Dr. Victor Frankenstein – At the end, he was perhaps the worst off of the entire lot. His creations had turned on him and were bent on destroying him. Even before that, he fell in love with Lilly who didn’t love him, not truly. He was simply there when she needed someone and he helped her, taught her things she needed to know to survive and navigate in the outside world. He set out to push the boundaries of science and ended up creating something far worse than he could have imagined. In some ways he was also more sympathetic. He too was protective of Vanessa and they seemed to have formed a brother-sister bond. He didn’t expect anything from her and vice-versa, it was nice change from all the romantic entanglements.

Sembene – The most underused character on the entire show. We know next to nothing about him or his past, save for the fact that either he saved Malcolm’s life, or Malcolm saved his and now serves him as his manservant. And what a sad and unfortunate way to go, just as were beginning to see more of him. I hope he returns next season, maybe when he lands in his homeland, he will come back to life, much like Sir Allan Quatermain from The League of Extraordinary Gentlemen, I sincerely hope that happens. Sembene had so much potential as a character and we hardly scratched the surface where he was concerned. Danny Sapani was genuinely good and I wish that he had had the chance to truly stretch his acting muscles.

Dorian Grey – So for all those who looked at him and dismissed him as dandy, prepare to be proven wrong. This season we got a look at just rotten he is under that beautiful façade. John Logan has stated that his version of Dorian Grey is different from the books, and so far we didn’t know what those differences were, now though, they seem to be coming to the fore. He isn’t a nice man who is simply lonely and misunderstood; he is someone who can be deeply malicious and always looking for the next thrill. He had that momentarily with Angelique but she paled in front of Lily and so was promptly discarded. I don’t know how his world-domination scheme with Lily is going to play out but I suppose we’ll see.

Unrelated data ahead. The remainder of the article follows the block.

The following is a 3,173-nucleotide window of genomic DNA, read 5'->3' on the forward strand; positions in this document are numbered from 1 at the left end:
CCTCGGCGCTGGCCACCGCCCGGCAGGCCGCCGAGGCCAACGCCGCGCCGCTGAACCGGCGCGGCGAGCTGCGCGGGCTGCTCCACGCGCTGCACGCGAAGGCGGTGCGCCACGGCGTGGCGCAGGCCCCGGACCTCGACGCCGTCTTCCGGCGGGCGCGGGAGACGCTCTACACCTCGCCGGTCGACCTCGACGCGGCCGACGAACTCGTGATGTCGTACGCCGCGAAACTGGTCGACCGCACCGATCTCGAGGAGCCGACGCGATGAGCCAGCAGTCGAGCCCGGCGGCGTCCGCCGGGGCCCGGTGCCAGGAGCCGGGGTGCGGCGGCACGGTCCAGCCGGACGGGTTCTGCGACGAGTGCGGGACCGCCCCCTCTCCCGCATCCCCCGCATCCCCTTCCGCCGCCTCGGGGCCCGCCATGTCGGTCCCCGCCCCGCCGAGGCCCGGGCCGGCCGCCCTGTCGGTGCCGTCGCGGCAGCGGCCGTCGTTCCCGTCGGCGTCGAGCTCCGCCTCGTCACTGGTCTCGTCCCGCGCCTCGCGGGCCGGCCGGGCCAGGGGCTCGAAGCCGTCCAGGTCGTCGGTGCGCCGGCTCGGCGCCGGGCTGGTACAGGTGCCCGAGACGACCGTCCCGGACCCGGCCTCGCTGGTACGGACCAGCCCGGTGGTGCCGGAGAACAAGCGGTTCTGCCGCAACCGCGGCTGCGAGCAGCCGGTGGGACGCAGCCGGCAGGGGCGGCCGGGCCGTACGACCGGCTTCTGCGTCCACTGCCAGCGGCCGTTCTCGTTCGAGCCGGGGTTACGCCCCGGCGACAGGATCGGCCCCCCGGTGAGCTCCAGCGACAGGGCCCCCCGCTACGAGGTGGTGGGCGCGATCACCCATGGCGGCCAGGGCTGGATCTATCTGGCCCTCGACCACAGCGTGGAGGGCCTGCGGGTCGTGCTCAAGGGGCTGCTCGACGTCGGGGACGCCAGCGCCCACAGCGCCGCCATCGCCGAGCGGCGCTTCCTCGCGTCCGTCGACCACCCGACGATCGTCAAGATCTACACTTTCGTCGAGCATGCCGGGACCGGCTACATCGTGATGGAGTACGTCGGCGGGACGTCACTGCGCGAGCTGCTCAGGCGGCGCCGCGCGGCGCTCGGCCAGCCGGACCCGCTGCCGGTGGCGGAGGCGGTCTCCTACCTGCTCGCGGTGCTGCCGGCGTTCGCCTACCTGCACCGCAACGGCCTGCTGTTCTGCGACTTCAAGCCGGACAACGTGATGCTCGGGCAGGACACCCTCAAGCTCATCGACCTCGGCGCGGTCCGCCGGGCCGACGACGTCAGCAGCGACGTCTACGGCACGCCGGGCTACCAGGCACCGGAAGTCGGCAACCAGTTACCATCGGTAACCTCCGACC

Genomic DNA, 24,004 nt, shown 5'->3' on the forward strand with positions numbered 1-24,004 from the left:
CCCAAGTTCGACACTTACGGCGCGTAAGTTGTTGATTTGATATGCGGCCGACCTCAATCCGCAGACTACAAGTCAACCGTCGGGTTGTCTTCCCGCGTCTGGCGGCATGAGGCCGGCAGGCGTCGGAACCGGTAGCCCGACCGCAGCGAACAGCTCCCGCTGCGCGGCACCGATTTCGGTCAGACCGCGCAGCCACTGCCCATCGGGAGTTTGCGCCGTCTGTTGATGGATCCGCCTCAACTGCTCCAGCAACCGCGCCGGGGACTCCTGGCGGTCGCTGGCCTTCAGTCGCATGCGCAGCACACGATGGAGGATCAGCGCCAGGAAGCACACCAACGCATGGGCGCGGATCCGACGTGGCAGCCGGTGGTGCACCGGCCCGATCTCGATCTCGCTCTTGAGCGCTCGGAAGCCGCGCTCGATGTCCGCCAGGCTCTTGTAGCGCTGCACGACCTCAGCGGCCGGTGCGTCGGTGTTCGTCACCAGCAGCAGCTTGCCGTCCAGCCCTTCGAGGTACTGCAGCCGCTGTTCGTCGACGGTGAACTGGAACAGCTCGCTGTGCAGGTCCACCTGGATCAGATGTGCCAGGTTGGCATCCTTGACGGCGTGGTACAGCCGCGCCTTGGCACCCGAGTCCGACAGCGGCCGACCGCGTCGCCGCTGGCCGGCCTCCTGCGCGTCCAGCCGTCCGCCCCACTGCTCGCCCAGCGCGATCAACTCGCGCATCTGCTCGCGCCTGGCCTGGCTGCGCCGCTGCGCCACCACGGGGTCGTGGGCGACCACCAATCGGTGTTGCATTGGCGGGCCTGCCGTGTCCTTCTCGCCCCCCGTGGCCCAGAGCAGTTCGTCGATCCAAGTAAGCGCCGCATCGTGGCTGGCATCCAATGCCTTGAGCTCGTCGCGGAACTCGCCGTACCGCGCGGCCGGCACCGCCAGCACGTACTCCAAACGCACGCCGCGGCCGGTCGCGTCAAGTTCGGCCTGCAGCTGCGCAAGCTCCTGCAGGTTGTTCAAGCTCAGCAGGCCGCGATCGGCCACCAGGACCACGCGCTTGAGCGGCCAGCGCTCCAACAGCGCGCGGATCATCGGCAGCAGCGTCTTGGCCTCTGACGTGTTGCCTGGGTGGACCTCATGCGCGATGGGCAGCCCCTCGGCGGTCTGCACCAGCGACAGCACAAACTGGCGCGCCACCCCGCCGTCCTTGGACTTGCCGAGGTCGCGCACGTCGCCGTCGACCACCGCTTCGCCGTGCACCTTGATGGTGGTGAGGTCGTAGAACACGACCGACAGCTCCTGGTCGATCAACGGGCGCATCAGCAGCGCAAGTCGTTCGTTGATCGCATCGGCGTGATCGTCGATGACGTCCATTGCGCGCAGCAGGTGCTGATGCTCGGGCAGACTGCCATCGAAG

Other characters – John Clare (the creature) was back and still reciting poetry and being philosophical. He was perhaps the safest character to be around, with all the witches and devil’s minions running around. He was also kind (unless you are Victor Frankenstein, in which case, it was best to keep your distance) Perhaps once character that I felt very protective of.

Then there was Lily, creature no. 3 who was a real gem. She started out innocent and childlike and one felt protective of her. But she quickly shed that cloak and revealed her true nature, she would not be owned, nor would she allow anyone to use her as they did in her previous life. No more, now she will control her own destiny. Her speech to John Clare was exceptional and one could get behind her ideology (emancipation of women though if’s a little extreme) but her methods are far too grisly. She has no moral compass and everyone is fair game. Billie Piper was excellent in portraying both sides of her character, Lily’s innocence and her darkness.

Hecate Poole was a bit of an understudy for most of this season. Just as capable and twisted as her mother, she was a truly dangerous adversary: beautiful and lethal. There was some tension between the mother and daughter especially as the daughter wanted to spread her wings and come into her own, something she couldn’t do with her mother still alive. Logan has stated that we do see her in season 3, he just won’t say in what capacity so we’ll have wait and see, though I feel she’ll probably have something to do with Ethan (considering her fascination for him)

Ferdinand Lyle was arguably the most charming character on the show and perhaps the most decent. Even as he was playing double agent, he was trying to aid Vanessa and Malcolm. And his interactions with Ethan were very amusing. So glad he escaped unscathed and I fervently hope he stays that way.

The Putneys always seemed seedy. There was always something not quite right about them and it was no surprise when their truth was revealed. In the end, they got exactly what they deserved. Only, their daughter’s involvement surprised me, I didn’t see that coming. Still it was a fitting end to the Putneys.